Othen reveals a lot of colourful detail on individual foreign volunteers, and it soon becomes apparent that he has a background in literature and language study since his writing style is very entertaining and varied. However, the historical analysis is sometimes lacking, perhaps because of Othen's lack of academic training in this field. For instance, he sees the invention of the non-intervention committee as sprouting from France's wish to deny war supplies to the Spanish Republic, when this solution actual was brought up by the French because of their fear of standing alone in their help of the Republic, with Great Britain disapproving of supporting the Spanish government. Another example is his treatment of the organization and implementation of the International Brigades as a solely Soviet Union invention. The proposal was first made by officials from the Comintern, and despite that there were close ties between the communists of the Comintern and the Soviet Union, it is too much praise for Stalin to state he invented the Brigades by himself. Also, Othen consequently keeps calling Republican soldiers militiamen, even when describing events well after the absorption of the militias by the regular armhy in the course of 1937.

The author did succeed wonderfully though, in disclosing a lot of scarcely known deetails about the various bands of conservatives, fascists and rightwingers who went to Spain in order to assist Franco. The chapter on the fascist-like Romanian legionaries of the Legiunea Arhanghelul Mihail (Legion of the Archangel Michael) is particularly startling. Although most of the stories Othen tells usually contain only a few adventurers or crusaders, these personal tales shed a refreshing light on the subject of Francoist volunteers. Irish religious fanatics, Italian adventurers and Russian exiles all pass by, adding colour to Othen's narrative.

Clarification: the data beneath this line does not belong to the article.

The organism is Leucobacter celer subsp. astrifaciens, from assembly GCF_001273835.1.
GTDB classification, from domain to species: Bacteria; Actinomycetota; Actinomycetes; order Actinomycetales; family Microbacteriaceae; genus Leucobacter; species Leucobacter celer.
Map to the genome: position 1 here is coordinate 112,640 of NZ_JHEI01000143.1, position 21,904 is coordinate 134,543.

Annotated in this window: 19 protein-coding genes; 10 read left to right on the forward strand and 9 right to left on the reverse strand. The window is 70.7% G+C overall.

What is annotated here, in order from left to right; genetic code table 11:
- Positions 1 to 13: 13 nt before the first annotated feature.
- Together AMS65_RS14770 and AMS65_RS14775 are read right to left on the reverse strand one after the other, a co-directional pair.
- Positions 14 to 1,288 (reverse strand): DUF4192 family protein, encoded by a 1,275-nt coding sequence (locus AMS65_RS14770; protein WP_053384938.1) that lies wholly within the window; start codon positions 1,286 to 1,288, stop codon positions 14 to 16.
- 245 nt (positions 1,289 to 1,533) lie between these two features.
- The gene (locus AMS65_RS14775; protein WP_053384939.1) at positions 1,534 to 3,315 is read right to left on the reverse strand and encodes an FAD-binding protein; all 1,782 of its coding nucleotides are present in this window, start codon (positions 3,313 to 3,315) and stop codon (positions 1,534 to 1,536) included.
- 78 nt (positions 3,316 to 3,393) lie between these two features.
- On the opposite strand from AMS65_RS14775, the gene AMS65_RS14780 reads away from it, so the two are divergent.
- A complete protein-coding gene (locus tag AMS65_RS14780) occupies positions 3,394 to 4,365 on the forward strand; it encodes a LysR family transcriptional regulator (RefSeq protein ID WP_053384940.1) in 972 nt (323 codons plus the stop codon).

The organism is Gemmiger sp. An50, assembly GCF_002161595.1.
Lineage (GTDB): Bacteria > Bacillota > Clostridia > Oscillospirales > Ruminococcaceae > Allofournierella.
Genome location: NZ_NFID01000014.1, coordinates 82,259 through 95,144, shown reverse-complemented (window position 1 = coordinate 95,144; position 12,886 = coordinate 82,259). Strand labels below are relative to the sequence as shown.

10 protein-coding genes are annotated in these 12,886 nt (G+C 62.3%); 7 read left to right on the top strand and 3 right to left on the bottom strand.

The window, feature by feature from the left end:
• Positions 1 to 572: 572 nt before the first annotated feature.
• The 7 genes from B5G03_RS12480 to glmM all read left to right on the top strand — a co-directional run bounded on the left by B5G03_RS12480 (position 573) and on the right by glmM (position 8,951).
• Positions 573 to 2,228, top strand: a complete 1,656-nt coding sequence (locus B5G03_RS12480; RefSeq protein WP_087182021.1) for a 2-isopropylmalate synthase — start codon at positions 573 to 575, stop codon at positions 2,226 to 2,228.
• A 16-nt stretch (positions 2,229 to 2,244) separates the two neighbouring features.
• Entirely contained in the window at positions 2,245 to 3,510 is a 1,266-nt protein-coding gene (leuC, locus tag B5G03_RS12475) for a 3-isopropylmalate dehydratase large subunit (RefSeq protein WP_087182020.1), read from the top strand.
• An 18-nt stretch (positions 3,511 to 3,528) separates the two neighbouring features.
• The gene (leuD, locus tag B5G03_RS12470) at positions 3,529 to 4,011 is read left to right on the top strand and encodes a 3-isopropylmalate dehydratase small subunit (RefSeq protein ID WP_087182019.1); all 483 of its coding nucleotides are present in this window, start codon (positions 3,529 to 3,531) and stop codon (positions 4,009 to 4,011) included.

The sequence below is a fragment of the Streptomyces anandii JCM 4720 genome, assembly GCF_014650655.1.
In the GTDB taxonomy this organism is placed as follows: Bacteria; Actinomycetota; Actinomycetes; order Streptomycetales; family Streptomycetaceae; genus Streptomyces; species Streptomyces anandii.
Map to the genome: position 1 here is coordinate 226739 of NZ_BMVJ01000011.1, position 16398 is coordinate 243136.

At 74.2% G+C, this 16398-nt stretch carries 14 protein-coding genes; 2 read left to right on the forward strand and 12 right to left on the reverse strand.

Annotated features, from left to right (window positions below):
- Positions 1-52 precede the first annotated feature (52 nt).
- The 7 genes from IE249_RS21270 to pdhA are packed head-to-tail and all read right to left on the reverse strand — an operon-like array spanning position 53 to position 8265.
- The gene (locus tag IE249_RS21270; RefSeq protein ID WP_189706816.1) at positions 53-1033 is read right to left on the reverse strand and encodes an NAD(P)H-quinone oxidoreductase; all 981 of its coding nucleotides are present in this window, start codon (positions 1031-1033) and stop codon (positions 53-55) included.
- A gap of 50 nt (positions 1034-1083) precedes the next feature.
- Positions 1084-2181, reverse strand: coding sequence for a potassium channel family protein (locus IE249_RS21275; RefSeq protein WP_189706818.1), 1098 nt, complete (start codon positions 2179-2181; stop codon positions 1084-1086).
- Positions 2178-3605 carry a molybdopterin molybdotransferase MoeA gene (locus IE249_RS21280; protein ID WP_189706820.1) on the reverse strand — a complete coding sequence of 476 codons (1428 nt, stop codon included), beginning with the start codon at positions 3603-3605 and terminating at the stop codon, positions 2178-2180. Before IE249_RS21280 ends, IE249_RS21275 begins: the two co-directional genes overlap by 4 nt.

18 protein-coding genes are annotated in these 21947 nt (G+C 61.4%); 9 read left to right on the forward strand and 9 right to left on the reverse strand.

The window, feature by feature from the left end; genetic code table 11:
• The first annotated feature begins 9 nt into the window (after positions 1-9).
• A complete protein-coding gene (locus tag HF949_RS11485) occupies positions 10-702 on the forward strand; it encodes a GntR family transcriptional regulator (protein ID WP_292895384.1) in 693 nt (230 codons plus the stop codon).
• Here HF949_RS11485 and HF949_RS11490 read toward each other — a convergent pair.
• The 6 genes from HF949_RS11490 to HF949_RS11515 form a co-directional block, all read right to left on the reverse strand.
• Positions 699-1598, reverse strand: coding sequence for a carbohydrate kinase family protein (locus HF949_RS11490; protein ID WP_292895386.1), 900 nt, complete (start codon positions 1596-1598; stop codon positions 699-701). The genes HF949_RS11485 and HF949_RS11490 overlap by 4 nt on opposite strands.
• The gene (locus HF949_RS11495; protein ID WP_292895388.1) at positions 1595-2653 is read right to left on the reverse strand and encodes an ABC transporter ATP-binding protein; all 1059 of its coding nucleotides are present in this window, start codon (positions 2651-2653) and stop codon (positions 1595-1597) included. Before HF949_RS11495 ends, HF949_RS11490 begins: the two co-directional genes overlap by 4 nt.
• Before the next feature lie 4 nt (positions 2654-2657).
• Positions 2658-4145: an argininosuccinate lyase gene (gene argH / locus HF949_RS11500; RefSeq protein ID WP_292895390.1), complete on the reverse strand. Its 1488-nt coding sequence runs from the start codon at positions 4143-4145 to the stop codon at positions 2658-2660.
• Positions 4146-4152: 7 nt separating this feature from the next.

An interesting point made by the author, is when he describes how Franco, after initial enthusiasm for international volunteers, became more reserved towards them once Italy and Germany had decided to supply the Nationalist cause with all man force and supplies that were needed. The Generalissimo tried to cancel his agreement with the Irish fascists under O'Duffy and tried to prevent the White Russian exiles from across Europe to join his forces. He simply did not need them anymore. Also, the chapter on the role of racism at both sides in the war is worth mentioning, for bringing some light to this understudied part of the conflict.

Othen ends with giving an overview of the motives of the various volunteer groups that were treated by him in the course of the book, and describing in a short manner their experiences after Franco's victory. Many afterwards fought in the Second World War, some on the side of the Allies, others joined the Axis. This kind of epilogue is a nice ending of the book.

As said above, Othen writes in an entertaining style and his book is full of intriguing stories about rightwing volunteers and adventurers, and describes their various reasons for joning the war in Spain. However, Othen often fails when he dives into explaining international politics in Europe, simplifying a lot and distorting facts at times. Nevertheless his work provides a wealth of information about Francoist volunteers and can function perfectly as a starting ground for more research on these Nationalist volunteers that historiography tends to forget.

Wouter van Dijk